The Klaus

Rosenwinkel 18

The Klaus

The Klaus was founded by the Court Jew Berend Lehmann (1661—1730) as a Jewish house of learning around 1700. It was to be a place where eminent Jewish scholars would be able to devote themselves to the study of the Torah “in perpetuity”. In this way, Berend Lehmann wanted to secure his legacy in the Jewish world.  

Aron Hirsch (1783 – 1842) was supposed to become a Klaus rabbi like his father Naftali Hirsch Gumprecht (1743 – 1835) before him; however, in 1806 he took over his father-in-law’s metal trading business. Within a hundred years, the concern grew to become the internationally active company “Aron Hirsch & Sohn”. The family maintained their connection to the Klaus and continued to support it. Just as Aron Hirsch, all sons of the family received an in-depth religious education at the Klaus which was considered just as important as their university studies in metallurgy.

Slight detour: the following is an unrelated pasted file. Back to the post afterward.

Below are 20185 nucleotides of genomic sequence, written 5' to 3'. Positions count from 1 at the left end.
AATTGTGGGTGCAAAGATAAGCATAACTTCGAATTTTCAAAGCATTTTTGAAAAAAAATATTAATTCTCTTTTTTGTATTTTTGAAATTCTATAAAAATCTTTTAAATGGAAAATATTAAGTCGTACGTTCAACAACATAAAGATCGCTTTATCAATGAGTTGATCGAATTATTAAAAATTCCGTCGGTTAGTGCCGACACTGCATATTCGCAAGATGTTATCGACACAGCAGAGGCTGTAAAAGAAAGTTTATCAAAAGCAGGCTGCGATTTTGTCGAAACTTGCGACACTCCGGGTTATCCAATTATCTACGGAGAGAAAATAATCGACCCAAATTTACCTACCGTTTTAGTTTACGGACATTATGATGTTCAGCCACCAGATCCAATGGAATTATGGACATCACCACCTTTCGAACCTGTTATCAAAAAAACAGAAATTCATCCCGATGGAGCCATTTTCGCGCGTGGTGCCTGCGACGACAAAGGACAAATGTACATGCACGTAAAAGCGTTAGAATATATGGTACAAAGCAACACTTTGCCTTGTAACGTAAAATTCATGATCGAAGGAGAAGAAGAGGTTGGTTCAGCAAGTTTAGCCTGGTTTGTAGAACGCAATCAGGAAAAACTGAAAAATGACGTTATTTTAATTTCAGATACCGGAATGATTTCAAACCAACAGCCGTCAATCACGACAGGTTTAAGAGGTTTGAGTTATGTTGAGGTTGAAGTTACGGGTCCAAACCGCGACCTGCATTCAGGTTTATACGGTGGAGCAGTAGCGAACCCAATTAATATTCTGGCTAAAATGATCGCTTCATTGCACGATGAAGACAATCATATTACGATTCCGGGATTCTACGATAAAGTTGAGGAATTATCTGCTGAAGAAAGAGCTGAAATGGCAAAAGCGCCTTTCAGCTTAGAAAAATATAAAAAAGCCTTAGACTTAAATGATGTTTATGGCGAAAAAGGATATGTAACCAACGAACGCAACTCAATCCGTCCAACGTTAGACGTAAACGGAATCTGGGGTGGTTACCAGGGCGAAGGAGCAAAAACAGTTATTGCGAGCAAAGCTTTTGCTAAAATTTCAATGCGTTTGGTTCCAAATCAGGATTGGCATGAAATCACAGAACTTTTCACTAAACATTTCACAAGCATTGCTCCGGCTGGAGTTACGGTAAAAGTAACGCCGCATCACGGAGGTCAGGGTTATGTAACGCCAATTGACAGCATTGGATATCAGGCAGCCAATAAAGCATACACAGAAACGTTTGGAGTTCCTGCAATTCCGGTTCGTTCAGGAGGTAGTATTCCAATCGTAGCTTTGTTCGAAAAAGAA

In 1857, the old half-timbered building of the Klaus was modernized and expanded by a brick building with a prayer room on the first floor.   

In the night of the November Pogrom in 1938, the building was able to be saved from destruction. However, it was no longer allowed to fulfill its actual purpose and was used as a Judenhaus. All of the Jews who had been housed here were deported to Warsaw on April 12, 1942. None of them survived.

From 1943 to May 1945, a sub-organization of the Nazis used the property as a forced labor camp.

The Foundation Moses Mendelssohn Academy has been located in the Klaus since November 1998.

The Klaus - audio guide

Here is a short audio text about the history of the Klaus. (German)

The Klaus - audio guide

Here you have a short audio text about the history of the Klaus. (English)

Other places

Booking for a thematic and guided city tour

Our little tour has aroused your interest? You are welcome to book more information and thematically selected city tours here at the Berend Lehmann Museum: